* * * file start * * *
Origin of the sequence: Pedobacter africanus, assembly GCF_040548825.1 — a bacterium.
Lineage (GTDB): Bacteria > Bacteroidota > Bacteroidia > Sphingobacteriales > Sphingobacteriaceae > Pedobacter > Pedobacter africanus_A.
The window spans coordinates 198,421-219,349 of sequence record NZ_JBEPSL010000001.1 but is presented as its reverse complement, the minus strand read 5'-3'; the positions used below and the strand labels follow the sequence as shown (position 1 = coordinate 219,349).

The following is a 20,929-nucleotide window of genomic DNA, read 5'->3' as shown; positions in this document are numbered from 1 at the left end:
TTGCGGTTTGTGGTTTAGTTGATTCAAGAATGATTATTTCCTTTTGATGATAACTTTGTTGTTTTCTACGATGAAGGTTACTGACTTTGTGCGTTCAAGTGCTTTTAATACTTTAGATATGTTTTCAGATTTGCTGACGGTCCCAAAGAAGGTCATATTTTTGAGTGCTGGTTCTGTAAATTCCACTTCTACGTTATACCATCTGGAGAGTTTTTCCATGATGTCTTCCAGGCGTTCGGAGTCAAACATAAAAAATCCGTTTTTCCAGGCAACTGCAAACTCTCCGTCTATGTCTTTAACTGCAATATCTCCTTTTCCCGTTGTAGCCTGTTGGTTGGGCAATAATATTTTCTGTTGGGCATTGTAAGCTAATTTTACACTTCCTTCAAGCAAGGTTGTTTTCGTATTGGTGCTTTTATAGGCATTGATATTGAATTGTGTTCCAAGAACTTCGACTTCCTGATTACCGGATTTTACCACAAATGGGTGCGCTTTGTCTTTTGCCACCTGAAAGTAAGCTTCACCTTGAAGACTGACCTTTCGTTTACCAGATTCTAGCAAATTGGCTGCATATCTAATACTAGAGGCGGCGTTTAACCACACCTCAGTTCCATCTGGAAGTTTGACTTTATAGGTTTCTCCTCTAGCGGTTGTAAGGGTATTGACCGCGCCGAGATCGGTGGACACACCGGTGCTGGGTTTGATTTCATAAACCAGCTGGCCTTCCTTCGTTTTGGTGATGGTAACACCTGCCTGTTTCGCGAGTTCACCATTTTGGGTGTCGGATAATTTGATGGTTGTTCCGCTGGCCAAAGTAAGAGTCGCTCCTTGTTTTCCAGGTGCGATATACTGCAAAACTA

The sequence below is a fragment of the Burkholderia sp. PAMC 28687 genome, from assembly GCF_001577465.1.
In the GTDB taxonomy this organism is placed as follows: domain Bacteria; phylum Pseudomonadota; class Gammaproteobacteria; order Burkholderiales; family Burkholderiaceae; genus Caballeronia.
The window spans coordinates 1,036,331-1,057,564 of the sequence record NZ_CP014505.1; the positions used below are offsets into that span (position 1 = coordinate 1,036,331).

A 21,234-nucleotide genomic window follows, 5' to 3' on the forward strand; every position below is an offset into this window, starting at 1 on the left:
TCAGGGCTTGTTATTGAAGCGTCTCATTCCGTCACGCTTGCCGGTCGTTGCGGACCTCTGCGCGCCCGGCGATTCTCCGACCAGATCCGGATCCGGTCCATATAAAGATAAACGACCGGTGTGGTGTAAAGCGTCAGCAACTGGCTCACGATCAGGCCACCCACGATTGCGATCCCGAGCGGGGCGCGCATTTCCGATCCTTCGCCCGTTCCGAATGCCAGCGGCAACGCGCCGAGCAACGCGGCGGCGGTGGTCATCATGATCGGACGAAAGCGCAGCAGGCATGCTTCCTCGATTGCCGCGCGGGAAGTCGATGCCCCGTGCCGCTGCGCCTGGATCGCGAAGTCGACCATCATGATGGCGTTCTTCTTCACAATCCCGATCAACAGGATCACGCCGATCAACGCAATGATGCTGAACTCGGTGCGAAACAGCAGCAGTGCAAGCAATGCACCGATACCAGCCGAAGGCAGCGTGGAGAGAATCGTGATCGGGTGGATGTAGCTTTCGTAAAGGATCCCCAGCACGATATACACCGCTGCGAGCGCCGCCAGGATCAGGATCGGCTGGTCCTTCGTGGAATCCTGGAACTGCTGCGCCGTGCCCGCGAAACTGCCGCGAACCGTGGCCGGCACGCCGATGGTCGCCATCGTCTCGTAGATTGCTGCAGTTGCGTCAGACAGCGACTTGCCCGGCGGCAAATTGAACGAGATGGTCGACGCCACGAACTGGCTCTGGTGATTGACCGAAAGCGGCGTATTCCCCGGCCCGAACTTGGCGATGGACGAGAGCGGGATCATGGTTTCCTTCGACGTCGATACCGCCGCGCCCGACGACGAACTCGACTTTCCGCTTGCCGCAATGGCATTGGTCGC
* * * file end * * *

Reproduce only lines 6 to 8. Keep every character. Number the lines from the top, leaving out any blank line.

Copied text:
The sequence below is a fragment of the Burkholderia sp. PAMC 28687 genome, from assembly GCF_001577465.1.
In the GTDB taxonomy this organism is placed as follows: domain Bacteria; phylum Pseudomonadota; class Gammaproteobacteria; order Burkholderiales; family Burkholderiaceae; genus Caballeronia.
The window spans coordinates 1,036,331-1,057,564 of the sequence record NZ_CP014505.1; the positions used below are offsets into that span (position 1 = coordinate 1,036,331).